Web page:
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Editorial Edge: 3 Tips for Writing Better

“I’m not a writer.”

If I had a dollar for every time I’ve heard that, well, I’d be on my own private island right now and not writing this blog.

I’m not a banker, but I know how to use money. I’m not a chef, but I know how to cook (that boxed mac and cheese won’t make itself). The truth is we’re all writers in some way.

You’re a writer in an email, on a blog, in a client brief or even just in an Instagram caption. And as ubiquitous as autocorrect and abbreviations are, writing is not a skill you can do without. As such, it can always be strengthened.

Here are 3 tips to instantly improve your writing:

1. Don’t ask yes or no questions in an interview

If you’ve ever interviewed anyone — for an article, for a job, before starting a project or planning an event — you know nothing kills momentum faster than a one-word answer. There are some interview subjects who will, if given the opportunity to say “yes” or “no,” always take it. They will not expand, even if pressed. (See for evidence: Me following up a “Yes” answer with “Can you tell me a bit more about that?” and being met with, simply, “No.” Alrighty then.)

There are several reasons for this. Your subject:

  • May feel nervous or put on the spot
  • May not feel like talking that day, or
  • May just be succinct (and God bless them for that).

Asking a slightly bigger question can help loosen people up, as can sitting with the silence after you ask it.

For example, for a recent Unsung Nashville, I originally prepared this question:

When inmates train service dogs, does it affect their relationships with people in the outside world?

But the truth of the matter was that through my research, I already knew the answer was yes. So I made that assumption and instead asked:

How does an inmate acting as a service dog trainer affect their relationships with the outside world?

Just the phrasing necessitates a more-than-one-word answer. Instantly you’re having a conversation.

brenda dew with golden retrievers in training
Click the photo to read our story on service dog trainer Brenda Dew.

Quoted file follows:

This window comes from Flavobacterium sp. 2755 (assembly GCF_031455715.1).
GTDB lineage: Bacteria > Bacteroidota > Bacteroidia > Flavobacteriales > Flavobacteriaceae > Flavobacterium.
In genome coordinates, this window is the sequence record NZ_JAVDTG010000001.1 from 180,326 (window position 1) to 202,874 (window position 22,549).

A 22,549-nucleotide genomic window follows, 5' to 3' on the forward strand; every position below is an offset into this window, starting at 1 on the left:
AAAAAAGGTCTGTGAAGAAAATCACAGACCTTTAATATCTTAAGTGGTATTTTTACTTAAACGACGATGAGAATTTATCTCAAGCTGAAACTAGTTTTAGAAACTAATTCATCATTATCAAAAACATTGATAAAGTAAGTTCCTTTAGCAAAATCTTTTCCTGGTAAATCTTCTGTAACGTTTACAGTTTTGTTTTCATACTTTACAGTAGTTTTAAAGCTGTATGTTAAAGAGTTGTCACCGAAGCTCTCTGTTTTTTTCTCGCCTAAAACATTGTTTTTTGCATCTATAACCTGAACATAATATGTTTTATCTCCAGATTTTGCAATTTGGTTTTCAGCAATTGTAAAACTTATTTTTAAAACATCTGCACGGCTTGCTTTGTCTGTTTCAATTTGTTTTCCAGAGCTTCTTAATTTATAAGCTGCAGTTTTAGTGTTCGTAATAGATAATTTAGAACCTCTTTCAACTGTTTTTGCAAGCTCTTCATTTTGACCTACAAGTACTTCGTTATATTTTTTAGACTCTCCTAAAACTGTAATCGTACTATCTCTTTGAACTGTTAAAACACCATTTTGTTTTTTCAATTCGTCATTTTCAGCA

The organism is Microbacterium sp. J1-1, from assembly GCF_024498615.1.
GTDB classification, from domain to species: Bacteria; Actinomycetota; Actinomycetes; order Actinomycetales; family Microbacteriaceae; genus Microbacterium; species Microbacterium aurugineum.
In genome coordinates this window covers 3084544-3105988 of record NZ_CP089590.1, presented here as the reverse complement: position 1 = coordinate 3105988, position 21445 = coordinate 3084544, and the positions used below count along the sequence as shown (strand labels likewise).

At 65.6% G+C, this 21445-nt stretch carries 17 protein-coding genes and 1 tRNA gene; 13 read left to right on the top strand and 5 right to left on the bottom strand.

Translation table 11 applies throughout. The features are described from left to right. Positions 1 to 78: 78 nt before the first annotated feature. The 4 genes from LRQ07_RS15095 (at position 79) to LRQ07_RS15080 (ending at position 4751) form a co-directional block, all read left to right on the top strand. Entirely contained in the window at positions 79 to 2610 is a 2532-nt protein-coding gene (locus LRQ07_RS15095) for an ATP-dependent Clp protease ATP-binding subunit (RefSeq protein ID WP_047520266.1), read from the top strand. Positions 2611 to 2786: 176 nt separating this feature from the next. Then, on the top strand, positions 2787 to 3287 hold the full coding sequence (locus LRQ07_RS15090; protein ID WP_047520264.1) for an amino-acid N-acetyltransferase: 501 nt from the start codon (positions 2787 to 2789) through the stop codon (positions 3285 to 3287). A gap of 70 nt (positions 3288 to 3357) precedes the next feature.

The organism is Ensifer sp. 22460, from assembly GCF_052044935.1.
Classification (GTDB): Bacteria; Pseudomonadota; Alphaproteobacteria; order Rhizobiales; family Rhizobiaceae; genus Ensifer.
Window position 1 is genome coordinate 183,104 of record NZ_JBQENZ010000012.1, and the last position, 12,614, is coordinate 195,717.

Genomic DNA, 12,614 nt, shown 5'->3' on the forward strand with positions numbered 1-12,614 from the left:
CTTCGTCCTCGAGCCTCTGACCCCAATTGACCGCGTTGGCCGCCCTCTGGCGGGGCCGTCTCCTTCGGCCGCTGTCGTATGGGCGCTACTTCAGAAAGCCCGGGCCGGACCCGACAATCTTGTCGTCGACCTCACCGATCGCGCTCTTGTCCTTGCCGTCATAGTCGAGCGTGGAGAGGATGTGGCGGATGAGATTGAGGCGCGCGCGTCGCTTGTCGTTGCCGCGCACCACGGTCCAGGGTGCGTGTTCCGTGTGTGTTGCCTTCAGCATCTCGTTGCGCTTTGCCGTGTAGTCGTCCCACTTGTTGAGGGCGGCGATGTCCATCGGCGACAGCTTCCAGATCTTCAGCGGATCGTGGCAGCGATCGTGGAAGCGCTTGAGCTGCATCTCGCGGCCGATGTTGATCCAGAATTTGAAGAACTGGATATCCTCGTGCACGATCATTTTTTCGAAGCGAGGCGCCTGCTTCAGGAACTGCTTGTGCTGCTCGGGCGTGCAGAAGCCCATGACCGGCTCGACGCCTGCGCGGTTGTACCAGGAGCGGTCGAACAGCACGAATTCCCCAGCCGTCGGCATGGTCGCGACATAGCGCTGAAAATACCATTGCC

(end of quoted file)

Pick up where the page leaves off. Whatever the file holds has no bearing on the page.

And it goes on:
2. Make sure what you’re writing sounds good spoken, even if it never will be

There’s a musicality to every piece of good writing.

If something is well-written, it will be easy to read. That, in turn, will bring the concept to the fore instead of the words, so:

  • Think about the rhythm of a sentence
  • Use punctuation to help your reader’s eyes “breathe,” and
  • Remember that reading is visual. Subheadings, bullets, bold type and italics are tools you have to show readers what matters and help them arrange the information in their minds. Use them.

3. Start in the middle

What’s the most dramatic moment of your story? Lead with that.

Everyone gets writer’s block, and the fastest way to weasel your way out of that editorial hole is by scrapping an “introductory” introduction and getting to the point.

For example:

She was lying at the bottom of the pool. That’s the image Steve Reeves sees when he remembers the day his 4-year-old daughter nearly drowned.

In that example, a story about free swim lessons starts with the reason one man was inspired to start providing them. Or:

Lying on a cold concrete floor inside the Knox County Jail, Meghan Denney thought of her unborn child and started to cry. Her body trembled, her stomach churned, her head ached — the painful symptoms of drug withdrawal.

A story about recovery from drug addiction starts at the lowest point. (My co-worker, Blake, wrote that last one, but I love it as an example of no-holds-barred digging in.)

And it doesn’t have to be scary to work:

An old couch. Empty cups. A rogue flip flop. A floated keg — in any college town worth its salt, you’ll find these things flung across yards, especially during football season. Something you won’t often find? Three hard-working goats.

A story about a man who runs a sheep landscaping business starts where it started for him — in his yard in college.

Here’s a shortcut to get in this mindset: think about how you’d start your story if you were telling it to a friend. What would follow the words: “OK, so you won’t believe this…”? That’s your hook.

Putting the reader (and yourself) in the middle of the action and backing into the story is unexpected and fun. And hey, if it was good enough for Homer, it’s good enough for us.

Click the photo to read this Better Tennessee story.

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